Culture Gabfest

Culture Gabfest “Rings of Power, Wads of Cash” Edition

Slate’s Culture Gabfest on Lord of the Rings: The Rings of Power, Breaking, and child acting.

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Episode Notes

This week, the panel begins by assessing the most expensive television show to date: Lord of the Rings: The Rings of Power. Then, the panel breaks down Breaking, the John Boyega–led hostage crisis film that also includes one of the last performances of late actor Michael K. Williams. Finally, the panel discusses the pros and cons of child acting, a topic choice that was influenced by HBO’s The Rehearsal and Jennette McCurdy’s recent memoir.

In Slate Plus, the panel talks with Ultimate Major Super-Human Friend of the Program (and also author and contributing writer for the New York Times) Jody Rosen about his recent piece in NYT Mag about Willie Nelson, titled “Willie Nelson’s Long Encore.” And as a good example of Nelson’s magic: his performance of “Funny How Time Slips Away” at the ‘79 Austin City Limits music festival.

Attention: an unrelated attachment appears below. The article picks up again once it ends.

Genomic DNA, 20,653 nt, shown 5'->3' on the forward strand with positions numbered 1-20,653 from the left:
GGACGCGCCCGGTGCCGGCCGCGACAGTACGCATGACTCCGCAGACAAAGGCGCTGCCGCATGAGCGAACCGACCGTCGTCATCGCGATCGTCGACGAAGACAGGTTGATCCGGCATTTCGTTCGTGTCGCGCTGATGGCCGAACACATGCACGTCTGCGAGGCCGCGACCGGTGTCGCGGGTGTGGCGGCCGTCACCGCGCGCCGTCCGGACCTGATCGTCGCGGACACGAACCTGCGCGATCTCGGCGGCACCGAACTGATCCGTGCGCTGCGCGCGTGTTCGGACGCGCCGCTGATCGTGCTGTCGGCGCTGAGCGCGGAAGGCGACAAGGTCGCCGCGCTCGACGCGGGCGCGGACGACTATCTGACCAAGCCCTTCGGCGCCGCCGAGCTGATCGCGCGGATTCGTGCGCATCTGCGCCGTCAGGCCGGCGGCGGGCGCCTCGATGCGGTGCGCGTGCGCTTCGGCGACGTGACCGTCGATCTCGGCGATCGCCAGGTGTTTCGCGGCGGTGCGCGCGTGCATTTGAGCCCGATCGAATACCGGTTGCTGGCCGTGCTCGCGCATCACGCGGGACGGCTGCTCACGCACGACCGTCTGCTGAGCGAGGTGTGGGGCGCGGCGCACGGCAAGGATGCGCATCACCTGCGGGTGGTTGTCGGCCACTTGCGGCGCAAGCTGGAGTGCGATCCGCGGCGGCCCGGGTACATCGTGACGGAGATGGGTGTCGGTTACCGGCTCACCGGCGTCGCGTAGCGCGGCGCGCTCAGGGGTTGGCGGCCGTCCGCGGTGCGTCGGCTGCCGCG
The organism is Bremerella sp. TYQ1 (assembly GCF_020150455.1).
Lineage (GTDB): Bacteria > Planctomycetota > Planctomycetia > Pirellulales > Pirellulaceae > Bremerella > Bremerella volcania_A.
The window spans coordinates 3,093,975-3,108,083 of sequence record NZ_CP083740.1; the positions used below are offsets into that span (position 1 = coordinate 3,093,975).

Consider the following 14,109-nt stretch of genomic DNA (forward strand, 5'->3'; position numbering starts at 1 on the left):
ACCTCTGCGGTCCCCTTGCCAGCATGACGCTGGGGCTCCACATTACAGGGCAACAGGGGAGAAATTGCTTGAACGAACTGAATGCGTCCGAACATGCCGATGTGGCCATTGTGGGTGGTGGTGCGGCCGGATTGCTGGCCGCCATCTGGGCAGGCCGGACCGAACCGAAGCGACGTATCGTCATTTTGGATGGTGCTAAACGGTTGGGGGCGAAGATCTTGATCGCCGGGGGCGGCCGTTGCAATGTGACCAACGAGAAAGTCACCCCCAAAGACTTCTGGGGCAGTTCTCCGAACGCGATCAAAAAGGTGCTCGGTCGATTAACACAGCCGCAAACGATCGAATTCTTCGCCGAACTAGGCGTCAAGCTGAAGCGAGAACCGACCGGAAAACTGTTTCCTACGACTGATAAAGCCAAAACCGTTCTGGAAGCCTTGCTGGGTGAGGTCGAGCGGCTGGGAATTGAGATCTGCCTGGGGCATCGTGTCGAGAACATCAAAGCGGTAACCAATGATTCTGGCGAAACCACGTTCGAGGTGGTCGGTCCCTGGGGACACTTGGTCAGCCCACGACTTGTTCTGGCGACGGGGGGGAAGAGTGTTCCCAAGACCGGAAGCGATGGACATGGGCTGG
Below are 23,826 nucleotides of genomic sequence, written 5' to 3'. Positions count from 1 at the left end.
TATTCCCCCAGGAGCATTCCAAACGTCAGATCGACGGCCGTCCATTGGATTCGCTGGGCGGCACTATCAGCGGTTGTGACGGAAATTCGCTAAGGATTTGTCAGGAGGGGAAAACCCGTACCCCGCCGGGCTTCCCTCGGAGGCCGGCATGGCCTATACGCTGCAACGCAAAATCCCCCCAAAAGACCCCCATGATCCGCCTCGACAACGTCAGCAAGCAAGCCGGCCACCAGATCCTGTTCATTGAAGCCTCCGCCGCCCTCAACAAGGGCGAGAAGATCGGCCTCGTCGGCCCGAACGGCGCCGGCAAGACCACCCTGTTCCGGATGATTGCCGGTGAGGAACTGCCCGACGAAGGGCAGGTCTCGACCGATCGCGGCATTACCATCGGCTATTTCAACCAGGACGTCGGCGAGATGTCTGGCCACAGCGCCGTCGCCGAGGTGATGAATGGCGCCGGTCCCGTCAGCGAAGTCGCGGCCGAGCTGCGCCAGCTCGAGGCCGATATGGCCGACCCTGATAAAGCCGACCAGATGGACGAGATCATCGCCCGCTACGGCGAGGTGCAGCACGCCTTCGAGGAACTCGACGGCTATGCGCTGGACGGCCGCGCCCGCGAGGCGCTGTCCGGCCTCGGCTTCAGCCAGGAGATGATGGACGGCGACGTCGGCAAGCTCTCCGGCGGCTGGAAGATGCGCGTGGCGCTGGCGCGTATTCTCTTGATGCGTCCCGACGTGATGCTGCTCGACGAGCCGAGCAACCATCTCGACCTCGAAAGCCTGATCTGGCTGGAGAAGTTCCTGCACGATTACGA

Email us at culturefest@slate.com.

Endorsements
Dana: Some Texas music: the most recent album from San Antonio indie band Buttercup, titled Specks, an Autobiographical Record by Buttercup.

Julia: Even more Strut afterglow: “Oui ou Non” by Angèle

Steve: In memory of Barbara Ehrenreich: reading her excellent work.

Podcast production by Anna Rubanova. Production assistance by Nadira Goffe.

Outro music is “The Brew” by Chris Shards.

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About the Show

New York Times critic Dwight Garner says, “The Slate Culture Gabfest is one of the highlights of my week.” The award-winning Culturefest features Slate culture critics Stephen Metcalf, Dana Stevens, and Julia Turner debating the week in culture, from highbrow to pop.

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Hosts

  • Jody Rosen writes Feedback, Slate’s column about podcasts, and is a contributing writer for the New York Times Magazine.

  • Dana Stevens is Slate’s movie critic.

  • Julia Turner, former editor in chief of Slate, is a deputy managing editor at the Los Angeles Times and a regular on Slate’s Culture Gabfest podcast.

  • Stephen Metcalf is Slate’s critic at large. He is working on a book about the 1980s.